Flash Fiction Challenge: Time Again To Write An Opening Sentence


That classic challenge is back:

Do not write a story.

Nope. Mm-mm, don’t do it.

Instead:

Write only an opening sentence.

Not two sentences. Not three. One. Good. Sentence.

Drop the opening sentence in the comments below, and then next week we will make use of some of those sentences for the next challenge. You’ve got one week — due by next Friday, the 17th, noon EST. Get cracking, word-herders.


510 responses to “Flash Fiction Challenge: Time Again To Write An Opening Sentence”

  1. The picture on the screen gave no clues about the perpetrator, making her miss the good old days of print photography, when she could have dusted it for fingerprints or analyzed the paper for something that would help catch the Fool’s Funnel murderer.

    • Personally, I prefer a mint under the pillow rather than a horses’s head on top. Just sayin’.

  2. It is her first day in the strange city and she has been called “tyro-walker” since she first stepped off the train car.

  3. After many hours of treading water and praying for help he felt hands on him, and he praised God that by some miracle he was rescued—until they pulled him under.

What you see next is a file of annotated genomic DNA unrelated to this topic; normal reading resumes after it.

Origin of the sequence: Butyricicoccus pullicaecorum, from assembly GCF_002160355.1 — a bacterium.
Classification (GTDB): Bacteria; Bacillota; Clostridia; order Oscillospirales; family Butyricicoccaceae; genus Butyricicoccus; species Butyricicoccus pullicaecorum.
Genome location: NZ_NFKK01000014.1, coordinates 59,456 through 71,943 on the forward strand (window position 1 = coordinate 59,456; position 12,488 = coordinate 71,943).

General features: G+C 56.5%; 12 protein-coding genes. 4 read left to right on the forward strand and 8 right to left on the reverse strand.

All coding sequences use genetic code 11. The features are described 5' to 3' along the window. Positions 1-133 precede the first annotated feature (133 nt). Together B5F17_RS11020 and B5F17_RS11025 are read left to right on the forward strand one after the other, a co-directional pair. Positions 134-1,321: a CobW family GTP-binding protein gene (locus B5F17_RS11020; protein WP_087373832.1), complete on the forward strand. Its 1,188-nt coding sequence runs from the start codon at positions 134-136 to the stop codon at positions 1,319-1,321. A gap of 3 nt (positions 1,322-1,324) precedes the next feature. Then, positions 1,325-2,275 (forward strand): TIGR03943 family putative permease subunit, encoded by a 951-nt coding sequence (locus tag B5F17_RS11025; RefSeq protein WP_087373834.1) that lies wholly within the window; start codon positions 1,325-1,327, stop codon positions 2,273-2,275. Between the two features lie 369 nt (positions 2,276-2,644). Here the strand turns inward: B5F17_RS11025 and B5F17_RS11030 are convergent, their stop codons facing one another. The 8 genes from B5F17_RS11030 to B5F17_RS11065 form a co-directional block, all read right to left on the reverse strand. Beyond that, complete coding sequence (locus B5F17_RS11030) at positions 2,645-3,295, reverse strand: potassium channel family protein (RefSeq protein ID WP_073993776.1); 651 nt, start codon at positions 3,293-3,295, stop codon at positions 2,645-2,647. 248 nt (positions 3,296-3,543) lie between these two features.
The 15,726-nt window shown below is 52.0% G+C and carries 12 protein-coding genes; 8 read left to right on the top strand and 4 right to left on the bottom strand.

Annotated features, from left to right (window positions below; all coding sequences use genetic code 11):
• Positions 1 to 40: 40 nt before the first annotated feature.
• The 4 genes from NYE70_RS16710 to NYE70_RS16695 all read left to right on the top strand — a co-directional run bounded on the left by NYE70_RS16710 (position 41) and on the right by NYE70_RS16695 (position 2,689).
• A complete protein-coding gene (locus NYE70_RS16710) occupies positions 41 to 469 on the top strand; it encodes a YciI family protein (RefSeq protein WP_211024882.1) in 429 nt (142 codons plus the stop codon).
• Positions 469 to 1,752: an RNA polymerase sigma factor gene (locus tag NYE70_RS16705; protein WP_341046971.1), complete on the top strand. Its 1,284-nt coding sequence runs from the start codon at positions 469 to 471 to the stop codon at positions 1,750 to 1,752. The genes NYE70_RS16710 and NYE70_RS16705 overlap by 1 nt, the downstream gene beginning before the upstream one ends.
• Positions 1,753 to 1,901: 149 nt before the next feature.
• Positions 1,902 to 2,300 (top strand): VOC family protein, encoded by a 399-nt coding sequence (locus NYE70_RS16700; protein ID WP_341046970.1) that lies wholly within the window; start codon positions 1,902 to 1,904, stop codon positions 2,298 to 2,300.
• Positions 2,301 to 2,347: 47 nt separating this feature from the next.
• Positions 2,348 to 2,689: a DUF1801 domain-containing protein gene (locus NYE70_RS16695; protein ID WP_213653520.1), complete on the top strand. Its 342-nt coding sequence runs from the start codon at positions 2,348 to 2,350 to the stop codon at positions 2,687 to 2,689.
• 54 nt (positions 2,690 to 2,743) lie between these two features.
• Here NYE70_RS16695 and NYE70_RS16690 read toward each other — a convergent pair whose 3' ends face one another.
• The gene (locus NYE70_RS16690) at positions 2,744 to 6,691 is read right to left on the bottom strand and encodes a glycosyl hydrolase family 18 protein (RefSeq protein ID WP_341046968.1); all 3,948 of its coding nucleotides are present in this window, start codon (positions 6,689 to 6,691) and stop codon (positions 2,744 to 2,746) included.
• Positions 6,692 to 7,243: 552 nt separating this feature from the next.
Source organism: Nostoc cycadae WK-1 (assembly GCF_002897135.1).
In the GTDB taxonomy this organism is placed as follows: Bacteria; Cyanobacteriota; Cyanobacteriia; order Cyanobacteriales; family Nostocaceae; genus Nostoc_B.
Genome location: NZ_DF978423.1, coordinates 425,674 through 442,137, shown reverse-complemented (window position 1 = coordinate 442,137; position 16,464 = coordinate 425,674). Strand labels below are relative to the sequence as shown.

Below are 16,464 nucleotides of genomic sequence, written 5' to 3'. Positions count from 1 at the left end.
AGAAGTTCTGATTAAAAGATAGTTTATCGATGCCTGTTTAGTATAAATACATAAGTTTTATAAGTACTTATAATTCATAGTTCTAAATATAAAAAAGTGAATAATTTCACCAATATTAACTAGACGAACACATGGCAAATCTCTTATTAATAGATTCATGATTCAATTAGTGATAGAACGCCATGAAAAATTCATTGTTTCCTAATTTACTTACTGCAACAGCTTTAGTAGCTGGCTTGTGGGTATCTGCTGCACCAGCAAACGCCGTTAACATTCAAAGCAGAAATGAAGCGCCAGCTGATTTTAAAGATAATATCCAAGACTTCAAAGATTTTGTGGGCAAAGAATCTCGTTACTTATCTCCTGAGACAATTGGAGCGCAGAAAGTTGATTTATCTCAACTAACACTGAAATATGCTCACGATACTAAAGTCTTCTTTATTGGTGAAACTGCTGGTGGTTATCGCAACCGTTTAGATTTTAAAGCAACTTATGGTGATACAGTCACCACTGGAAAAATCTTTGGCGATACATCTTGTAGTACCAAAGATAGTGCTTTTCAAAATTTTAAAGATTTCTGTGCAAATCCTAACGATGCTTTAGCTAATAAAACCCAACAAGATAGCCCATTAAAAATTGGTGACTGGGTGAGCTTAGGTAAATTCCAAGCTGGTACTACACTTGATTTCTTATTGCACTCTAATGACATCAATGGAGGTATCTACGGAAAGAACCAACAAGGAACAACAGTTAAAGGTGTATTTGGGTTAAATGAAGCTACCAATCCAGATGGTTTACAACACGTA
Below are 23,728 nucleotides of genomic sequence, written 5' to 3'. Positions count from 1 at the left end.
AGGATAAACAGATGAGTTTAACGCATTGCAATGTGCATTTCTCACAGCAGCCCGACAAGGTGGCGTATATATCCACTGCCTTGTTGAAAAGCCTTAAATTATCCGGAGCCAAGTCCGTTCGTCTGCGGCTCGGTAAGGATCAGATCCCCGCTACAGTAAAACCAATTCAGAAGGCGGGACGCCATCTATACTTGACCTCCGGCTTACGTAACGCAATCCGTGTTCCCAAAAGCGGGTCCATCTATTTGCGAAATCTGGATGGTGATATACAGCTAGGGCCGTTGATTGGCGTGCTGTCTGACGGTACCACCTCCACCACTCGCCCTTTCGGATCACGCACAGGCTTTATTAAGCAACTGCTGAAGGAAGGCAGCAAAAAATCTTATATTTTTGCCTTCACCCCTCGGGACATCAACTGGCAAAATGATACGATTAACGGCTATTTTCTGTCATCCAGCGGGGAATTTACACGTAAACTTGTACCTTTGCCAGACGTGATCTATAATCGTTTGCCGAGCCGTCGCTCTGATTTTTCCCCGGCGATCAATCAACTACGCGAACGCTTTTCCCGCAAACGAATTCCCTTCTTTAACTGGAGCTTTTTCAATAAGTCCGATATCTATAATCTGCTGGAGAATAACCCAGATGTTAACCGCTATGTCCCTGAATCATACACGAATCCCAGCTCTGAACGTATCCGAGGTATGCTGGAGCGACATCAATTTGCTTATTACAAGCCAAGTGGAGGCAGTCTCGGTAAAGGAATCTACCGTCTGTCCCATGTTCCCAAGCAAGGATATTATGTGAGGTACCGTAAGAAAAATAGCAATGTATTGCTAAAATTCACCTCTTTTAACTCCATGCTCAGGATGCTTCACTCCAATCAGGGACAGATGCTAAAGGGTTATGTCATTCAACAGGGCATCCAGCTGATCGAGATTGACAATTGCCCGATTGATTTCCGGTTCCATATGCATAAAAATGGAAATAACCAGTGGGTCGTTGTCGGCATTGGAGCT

• I *love* this line! Instant horror. It’s fantastically unexpected and leads my imagination into the deep dark ocean. Fantastic!

  4. My dreams are filled with dead things that move, slithering shadows, gleaming black blood, and broken teeth; yet I still prefer them to the world outside my head.

  5. Despite being a ten-year veteran of the Extraordinary Events Bureau, more commonly known as the ThaumaCops, this was the first time Lester MacDougall had faced a sloppy stormcloud-smuggler attempting to resist arrest by releasing the stormcloud.

  6. There I was shoving dirty clothes and garbage into the hall closet, tossing smelly sneakers down the hallway like a madwoman, when the doorbell rang; in that moment, my hopes and dreams floated out of me like a body giving up the ghost.

  7. It’s regrettable, but the death of a marriage is only truly acceptable when one of the vested parties leaves as a corpse.

  8. Maybe they were right, he thought as he kissed the young woman’s corpse, maybe Mean Mister Marcus really was a madman.

  9. He stared at the three buttons: all big; all red; each individually labelled as follows – ‘Anger’, ‘Sorrow’, ‘Death’.

  10. When she reached up to slip her bronzing hair behind an ear, her wrist jostled and shook with loops and tangles of small bones and even smaller teeth, those of which entranced me more than anything else in that stretching market of foreign wares.

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